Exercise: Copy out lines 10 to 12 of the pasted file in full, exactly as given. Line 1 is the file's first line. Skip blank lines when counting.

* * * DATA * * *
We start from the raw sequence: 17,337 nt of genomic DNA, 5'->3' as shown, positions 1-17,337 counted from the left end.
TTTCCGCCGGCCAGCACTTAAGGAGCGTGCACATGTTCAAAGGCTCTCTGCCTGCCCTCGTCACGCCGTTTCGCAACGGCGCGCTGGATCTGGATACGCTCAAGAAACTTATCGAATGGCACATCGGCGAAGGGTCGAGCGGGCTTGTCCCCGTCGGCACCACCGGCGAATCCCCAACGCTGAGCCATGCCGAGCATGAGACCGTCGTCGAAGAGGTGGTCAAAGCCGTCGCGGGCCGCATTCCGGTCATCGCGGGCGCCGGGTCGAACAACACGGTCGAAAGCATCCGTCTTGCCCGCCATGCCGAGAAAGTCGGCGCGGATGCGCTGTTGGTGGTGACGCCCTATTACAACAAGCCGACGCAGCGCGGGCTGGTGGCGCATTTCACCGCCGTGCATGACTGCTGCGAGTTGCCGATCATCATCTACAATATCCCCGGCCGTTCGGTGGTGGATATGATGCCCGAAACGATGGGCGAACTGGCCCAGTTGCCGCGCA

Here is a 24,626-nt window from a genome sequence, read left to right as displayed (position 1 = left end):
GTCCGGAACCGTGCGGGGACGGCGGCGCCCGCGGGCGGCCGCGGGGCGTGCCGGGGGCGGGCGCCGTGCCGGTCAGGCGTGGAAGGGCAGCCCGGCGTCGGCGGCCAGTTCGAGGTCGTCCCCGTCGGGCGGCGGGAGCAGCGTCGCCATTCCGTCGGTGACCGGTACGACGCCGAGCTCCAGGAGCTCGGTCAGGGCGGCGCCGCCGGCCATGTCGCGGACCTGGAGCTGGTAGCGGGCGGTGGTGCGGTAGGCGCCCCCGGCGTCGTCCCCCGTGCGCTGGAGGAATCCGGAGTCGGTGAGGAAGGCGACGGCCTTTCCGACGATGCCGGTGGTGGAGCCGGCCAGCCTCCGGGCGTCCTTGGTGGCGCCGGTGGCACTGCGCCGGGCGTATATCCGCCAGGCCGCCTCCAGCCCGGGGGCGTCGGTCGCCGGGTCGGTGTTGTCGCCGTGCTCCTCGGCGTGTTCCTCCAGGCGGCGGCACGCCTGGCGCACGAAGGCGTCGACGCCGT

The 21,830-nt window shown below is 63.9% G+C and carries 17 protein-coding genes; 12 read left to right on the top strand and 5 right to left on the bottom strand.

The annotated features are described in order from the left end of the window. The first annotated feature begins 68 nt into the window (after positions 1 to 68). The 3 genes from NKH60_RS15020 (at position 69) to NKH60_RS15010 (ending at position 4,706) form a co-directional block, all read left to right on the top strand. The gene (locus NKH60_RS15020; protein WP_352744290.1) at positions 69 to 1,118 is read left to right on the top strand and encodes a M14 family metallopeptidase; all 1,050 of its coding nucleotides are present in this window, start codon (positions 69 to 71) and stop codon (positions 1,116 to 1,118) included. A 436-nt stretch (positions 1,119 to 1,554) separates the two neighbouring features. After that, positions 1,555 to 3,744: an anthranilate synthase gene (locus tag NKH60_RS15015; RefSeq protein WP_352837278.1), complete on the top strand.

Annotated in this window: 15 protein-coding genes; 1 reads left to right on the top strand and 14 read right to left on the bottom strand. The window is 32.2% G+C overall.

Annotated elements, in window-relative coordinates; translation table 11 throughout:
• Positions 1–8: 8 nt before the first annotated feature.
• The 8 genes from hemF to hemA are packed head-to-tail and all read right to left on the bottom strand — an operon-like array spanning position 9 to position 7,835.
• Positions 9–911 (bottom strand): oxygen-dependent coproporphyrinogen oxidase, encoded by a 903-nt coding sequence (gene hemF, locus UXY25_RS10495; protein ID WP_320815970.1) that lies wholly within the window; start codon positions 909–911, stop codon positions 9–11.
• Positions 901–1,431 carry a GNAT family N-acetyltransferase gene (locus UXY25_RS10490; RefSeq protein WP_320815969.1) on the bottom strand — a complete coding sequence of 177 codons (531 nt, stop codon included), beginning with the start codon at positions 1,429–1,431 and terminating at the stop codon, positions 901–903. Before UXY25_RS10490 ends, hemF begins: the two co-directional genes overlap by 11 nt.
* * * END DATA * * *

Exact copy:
• The 8 genes from hemF to hemA are packed head-to-tail and all read right to left on the bottom strand — an operon-like array spanning position 9 to position 7,835.
• Positions 9–911 (bottom strand): oxygen-dependent coproporphyrinogen oxidase, encoded by a 903-nt coding sequence (gene hemF, locus UXY25_RS10495; protein ID WP_320815970.1) that lies wholly within the window; start codon positions 909–911, stop codon positions 9–11.
• Positions 901–1,431 carry a GNAT family N-acetyltransferase gene (locus UXY25_RS10490; RefSeq protein WP_320815969.1) on the bottom strand — a complete coding sequence of 177 codons (531 nt, stop codon included), beginning with the start codon at positions 1,429–1,431 and terminating at the stop codon, positions 901–903. Before UXY25_RS10490 ends, hemF begins: the two co-directional genes overlap by 11 nt.